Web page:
Trump tapped attorney from Northeast Philadelphia to push claims of election fraud, report says
Jeffrey Bossert Clark, 53, graduated from Father Judge High School.
As he desperately clung to the notion that he won reelection, former President Donald J. Trump, according to a published report, found another dog that would hunt in a Justice Department attorney born and raised in Northeast Philadelphia.
According to a story published Friday in the New York Times, Trump tapped attorney Jeffrey Bossert Clark, a Tacony native and Father Judge High School graduate, to allegedly help him to oust Jeffrey A. Rosen as acting attorney general. Trump, according to the Times, was disgruntled with Rosen because he refused to dig into election results in Georgia.
Clark, 53, head of the Justice Department’s environment division under Trump, was introduced to his boss by an unnamed Pennsylvania politician, the Times wrote “and had told the president that he agreed that fraud had affected the election results.” On Saturday, the paper identified the lawmaker as Republican Rep. Scott Perry, whose district includes Harrisburg and York.
The Times described Clark as “unassuming” and a “loyalist” and said he’d been devising a plan to bolster Trump’s false claims about general election results in the state. Trump, the Times wrote, had hoped to replace Rosen with Clark and both attorneys presented their cases to him in a scene sources described as akin to “The Apprentice,” the reality television show where Trump appeared to be a boss.
Trump ultimately decided against canning Rosen after several Justice Department officials said they would resign if that happened.
Clark, according to his Justice Department bio, began his “avocation as a high school and college debater and oral advocate” at Father Judge High School. Prior to that, he attended St. Leo elementary school in Tacony, where he grew up.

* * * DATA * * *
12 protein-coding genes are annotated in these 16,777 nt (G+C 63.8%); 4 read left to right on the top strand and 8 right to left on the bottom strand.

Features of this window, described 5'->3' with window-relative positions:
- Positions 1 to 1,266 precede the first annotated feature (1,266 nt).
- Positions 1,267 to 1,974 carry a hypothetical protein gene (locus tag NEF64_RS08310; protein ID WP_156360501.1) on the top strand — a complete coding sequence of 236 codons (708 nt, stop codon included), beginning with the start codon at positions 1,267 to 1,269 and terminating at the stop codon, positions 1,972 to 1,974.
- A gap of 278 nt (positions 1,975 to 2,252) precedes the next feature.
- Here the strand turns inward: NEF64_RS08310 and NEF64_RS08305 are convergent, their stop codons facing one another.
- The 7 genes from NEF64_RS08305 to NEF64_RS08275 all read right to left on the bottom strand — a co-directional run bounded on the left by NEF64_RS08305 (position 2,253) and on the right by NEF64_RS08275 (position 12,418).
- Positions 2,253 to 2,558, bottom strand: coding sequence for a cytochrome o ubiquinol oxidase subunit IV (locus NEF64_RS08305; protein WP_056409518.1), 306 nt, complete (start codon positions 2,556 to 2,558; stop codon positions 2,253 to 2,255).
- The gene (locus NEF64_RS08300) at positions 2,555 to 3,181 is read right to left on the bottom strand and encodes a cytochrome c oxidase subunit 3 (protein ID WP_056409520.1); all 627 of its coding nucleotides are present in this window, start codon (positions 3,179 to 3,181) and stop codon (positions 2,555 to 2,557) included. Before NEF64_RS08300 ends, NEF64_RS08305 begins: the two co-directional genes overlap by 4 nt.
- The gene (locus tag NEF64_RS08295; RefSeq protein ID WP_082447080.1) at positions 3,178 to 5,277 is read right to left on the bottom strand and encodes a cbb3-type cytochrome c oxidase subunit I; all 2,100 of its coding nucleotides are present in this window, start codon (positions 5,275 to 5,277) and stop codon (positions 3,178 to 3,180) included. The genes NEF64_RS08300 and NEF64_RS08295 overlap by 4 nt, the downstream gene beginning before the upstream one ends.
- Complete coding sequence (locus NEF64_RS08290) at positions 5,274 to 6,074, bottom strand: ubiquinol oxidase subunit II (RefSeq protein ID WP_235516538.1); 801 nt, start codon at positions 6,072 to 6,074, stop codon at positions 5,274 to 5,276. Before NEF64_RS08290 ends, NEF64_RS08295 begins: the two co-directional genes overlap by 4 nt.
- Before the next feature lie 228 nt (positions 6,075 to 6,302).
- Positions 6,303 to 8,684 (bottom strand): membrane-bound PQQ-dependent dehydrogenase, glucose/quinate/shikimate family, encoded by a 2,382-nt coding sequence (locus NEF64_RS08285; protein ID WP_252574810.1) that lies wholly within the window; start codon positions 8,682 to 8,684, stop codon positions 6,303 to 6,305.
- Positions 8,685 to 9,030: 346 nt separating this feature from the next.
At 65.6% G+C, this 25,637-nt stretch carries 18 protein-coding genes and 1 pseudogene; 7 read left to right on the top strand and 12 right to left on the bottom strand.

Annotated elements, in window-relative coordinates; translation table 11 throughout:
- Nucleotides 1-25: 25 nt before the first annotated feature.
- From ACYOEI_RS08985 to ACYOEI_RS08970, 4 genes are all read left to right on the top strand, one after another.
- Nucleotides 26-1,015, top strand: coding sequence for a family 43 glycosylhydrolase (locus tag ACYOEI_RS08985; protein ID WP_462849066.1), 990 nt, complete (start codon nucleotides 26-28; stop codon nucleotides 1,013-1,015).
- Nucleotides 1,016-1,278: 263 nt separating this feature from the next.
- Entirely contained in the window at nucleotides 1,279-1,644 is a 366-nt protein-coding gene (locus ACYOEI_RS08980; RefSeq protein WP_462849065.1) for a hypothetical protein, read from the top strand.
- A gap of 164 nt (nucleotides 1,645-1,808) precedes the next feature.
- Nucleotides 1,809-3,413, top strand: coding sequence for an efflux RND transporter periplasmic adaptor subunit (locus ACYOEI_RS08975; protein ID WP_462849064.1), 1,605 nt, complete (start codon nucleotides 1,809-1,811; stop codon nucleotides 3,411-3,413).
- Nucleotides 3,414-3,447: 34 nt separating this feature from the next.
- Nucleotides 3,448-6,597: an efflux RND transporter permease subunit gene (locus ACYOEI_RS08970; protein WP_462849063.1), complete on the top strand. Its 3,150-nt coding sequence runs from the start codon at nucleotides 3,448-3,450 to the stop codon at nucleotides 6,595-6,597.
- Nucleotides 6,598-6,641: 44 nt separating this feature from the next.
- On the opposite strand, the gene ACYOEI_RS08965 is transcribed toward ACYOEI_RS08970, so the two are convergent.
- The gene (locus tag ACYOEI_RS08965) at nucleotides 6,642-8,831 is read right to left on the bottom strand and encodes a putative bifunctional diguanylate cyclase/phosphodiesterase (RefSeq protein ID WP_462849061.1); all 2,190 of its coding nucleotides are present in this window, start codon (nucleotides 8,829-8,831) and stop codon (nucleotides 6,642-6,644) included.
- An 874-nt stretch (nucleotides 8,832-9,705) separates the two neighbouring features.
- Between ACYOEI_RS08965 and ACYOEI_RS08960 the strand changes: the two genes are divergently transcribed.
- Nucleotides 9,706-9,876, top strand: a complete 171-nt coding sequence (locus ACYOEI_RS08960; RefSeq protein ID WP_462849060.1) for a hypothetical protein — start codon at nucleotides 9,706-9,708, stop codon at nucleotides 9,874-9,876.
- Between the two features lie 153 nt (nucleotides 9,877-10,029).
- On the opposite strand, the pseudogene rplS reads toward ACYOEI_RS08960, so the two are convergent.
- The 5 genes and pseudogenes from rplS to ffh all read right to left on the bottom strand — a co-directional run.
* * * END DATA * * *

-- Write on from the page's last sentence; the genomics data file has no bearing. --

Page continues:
Clark earned a master’s degree from the Biden School of Public Policy and Administration at the University of Delaware before attending Georgetown Law. He began his career, according to his bio, working as economics analyst for Delaware’s Department of Finance.
In December, according to the Times, Clark allegedly told Rosen and Deputy Attorney General Richard P. Donoghue “that he spent a lot of time reading on the internet” and both men were concerned he believed the “conspiracy theory that Mr. Trump had won the election.” Clark, the Times wrote, allegedly told both men he wanted the department to announce that it was investigating serious accusations of election fraud, but they rejected the idea.
Clark told the Times that its account, based on interviews “with four former Trump administration officials who asked not to be named because of fear of retaliation,” contained inaccuracies.
“There was a candid discussion of options and pros and cons with the president,” Clark told the newspaper. “It is unfortunate that those who were part of a privileged legal conversation would comment in public about such internal deliberations, while also distorting any discussions.”
In a profile of Clark published last week in Bloomberg Law, he said he hoped President Joe Biden would hold on to some of the changes he made to National Environmental Policy Act regulations as head of the Justice Department’s environment division.
“It’s a challenging job,” Clark told Bloomberg. “It’s a very controversial area, and so I certainly knew that I was going to face that.”